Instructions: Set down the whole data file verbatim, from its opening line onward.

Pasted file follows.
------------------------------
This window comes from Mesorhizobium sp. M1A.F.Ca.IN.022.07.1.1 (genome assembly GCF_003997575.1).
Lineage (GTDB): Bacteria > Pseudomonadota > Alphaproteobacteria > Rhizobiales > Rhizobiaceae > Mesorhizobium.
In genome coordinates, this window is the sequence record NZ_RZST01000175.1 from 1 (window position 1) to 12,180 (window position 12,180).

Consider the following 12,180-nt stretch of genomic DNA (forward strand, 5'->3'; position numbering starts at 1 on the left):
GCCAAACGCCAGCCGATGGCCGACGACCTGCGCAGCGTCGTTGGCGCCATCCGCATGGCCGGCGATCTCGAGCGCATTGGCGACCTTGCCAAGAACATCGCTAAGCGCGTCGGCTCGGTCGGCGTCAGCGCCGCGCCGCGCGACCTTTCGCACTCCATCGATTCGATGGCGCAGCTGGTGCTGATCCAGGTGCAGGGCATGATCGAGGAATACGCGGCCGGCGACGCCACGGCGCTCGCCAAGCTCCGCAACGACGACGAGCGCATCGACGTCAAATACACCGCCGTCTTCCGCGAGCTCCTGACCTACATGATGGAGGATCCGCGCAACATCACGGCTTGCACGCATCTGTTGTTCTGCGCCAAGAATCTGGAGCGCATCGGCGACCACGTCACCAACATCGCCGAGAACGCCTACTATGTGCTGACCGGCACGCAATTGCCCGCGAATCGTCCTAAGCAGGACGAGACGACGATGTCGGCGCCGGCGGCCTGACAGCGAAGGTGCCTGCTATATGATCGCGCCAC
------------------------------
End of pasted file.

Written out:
This window comes from Mesorhizobium sp. M1A.F.Ca.IN.022.07.1.1 (genome assembly GCF_003997575.1).
Lineage (GTDB): Bacteria > Pseudomonadota > Alphaproteobacteria > Rhizobiales > Rhizobiaceae > Mesorhizobium.
In genome coordinates, this window is the sequence record NZ_RZST01000175.1 from 1 (window position 1) to 12,180 (window position 12,180).

Consider the following 12,180-nt stretch of genomic DNA (forward strand, 5'->3'; position numbering starts at 1 on the left):
GCCAAACGCCAGCCGATGGCCGACGACCTGCGCAGCGTCGTTGGCGCCATCCGCATGGCCGGCGATCTCGAGCGCATTGGCGACCTTGCCAAGAACATCGCTAAGCGCGTCGGCTCGGTCGGCGTCAGCGCCGCGCCGCGCGACCTTTCGCACTCCATCGATTCGATGGCGCAGCTGGTGCTGATCCAGGTGCAGGGCATGATCGAGGAATACGCGGCCGGCGACGCCACGGCGCTCGCCAAGCTCCGCAACGACGACGAGCGCATCGACGTCAAATACACCGCCGTCTTCCGCGAGCTCCTGACCTACATGATGGAGGATCCGCGCAACATCACGGCTTGCACGCATCTGTTGTTCTGCGCCAAGAATCTGGAGCGCATCGGCGACCACGTCACCAACATCGCCGAGAACGCCTACTATGTGCTGACCGGCACGCAATTGCCCGCGAATCGTCCTAAGCAGGACGAGACGACGATGTCGGCGCCGGCGGCCTGACAGCGAAGGTGCCTGCTATATGATCGCGCCAC